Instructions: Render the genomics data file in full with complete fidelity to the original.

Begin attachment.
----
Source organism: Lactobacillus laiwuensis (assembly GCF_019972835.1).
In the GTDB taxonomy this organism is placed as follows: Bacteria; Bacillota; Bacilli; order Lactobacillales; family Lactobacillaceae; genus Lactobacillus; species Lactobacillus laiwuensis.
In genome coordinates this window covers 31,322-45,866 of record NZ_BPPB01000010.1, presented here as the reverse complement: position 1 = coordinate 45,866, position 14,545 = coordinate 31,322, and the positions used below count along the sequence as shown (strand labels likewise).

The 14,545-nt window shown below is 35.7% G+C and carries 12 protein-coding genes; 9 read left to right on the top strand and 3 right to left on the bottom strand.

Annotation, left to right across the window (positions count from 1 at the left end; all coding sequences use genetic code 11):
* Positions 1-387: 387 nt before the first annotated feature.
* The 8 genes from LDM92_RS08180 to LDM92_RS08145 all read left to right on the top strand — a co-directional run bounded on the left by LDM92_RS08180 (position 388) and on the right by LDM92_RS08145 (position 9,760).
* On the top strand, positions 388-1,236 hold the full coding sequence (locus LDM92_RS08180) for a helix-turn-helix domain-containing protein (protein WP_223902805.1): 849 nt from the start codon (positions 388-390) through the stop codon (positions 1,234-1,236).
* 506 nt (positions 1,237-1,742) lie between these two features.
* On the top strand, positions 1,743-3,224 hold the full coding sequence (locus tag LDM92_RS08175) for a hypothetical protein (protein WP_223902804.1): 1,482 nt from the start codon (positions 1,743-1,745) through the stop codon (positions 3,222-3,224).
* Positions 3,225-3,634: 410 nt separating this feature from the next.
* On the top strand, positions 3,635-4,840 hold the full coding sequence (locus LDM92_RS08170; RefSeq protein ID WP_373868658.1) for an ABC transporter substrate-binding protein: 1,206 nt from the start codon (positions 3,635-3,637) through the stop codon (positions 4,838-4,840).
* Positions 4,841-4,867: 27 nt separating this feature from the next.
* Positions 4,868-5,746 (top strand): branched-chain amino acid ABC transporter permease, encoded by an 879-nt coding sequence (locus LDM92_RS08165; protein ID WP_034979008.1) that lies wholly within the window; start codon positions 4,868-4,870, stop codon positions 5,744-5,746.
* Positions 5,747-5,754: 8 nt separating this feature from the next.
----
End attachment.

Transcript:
Source organism: Lactobacillus laiwuensis (assembly GCF_019972835.1).
In the GTDB taxonomy this organism is placed as follows: Bacteria; Bacillota; Bacilli; order Lactobacillales; family Lactobacillaceae; genus Lactobacillus; species Lactobacillus laiwuensis.
In genome coordinates this window covers 31,322-45,866 of record NZ_BPPB01000010.1, presented here as the reverse complement: position 1 = coordinate 45,866, position 14,545 = coordinate 31,322, and the positions used below count along the sequence as shown (strand labels likewise).

The 14,545-nt window shown below is 35.7% G+C and carries 12 protein-coding genes; 9 read left to right on the top strand and 3 right to left on the bottom strand.

Annotation, left to right across the window (positions count from 1 at the left end; all coding sequences use genetic code 11):
* Positions 1-387: 387 nt before the first annotated feature.
* The 8 genes from LDM92_RS08180 to LDM92_RS08145 all read left to right on the top strand — a co-directional run bounded on the left by LDM92_RS08180 (position 388) and on the right by LDM92_RS08145 (position 9,760).
* On the top strand, positions 388-1,236 hold the full coding sequence (locus LDM92_RS08180) for a helix-turn-helix domain-containing protein (protein WP_223902805.1): 849 nt from the start codon (positions 388-390) through the stop codon (positions 1,234-1,236).
* 506 nt (positions 1,237-1,742) lie between these two features.
* On the top strand, positions 1,743-3,224 hold the full coding sequence (locus tag LDM92_RS08175) for a hypothetical protein (protein WP_223902804.1): 1,482 nt from the start codon (positions 1,743-1,745) through the stop codon (positions 3,222-3,224).
* Positions 3,225-3,634: 410 nt separating this feature from the next.
* On the top strand, positions 3,635-4,840 hold the full coding sequence (locus LDM92_RS08170; RefSeq protein ID WP_373868658.1) for an ABC transporter substrate-binding protein: 1,206 nt from the start codon (positions 3,635-3,637) through the stop codon (positions 4,838-4,840).
* Positions 4,841-4,867: 27 nt separating this feature from the next.
* Positions 4,868-5,746 (top strand): branched-chain amino acid ABC transporter permease, encoded by an 879-nt coding sequence (locus LDM92_RS08165; protein ID WP_034979008.1) that lies wholly within the window; start codon positions 4,868-4,870, stop codon positions 5,744-5,746.
* Positions 5,747-5,754: 8 nt separating this feature from the next.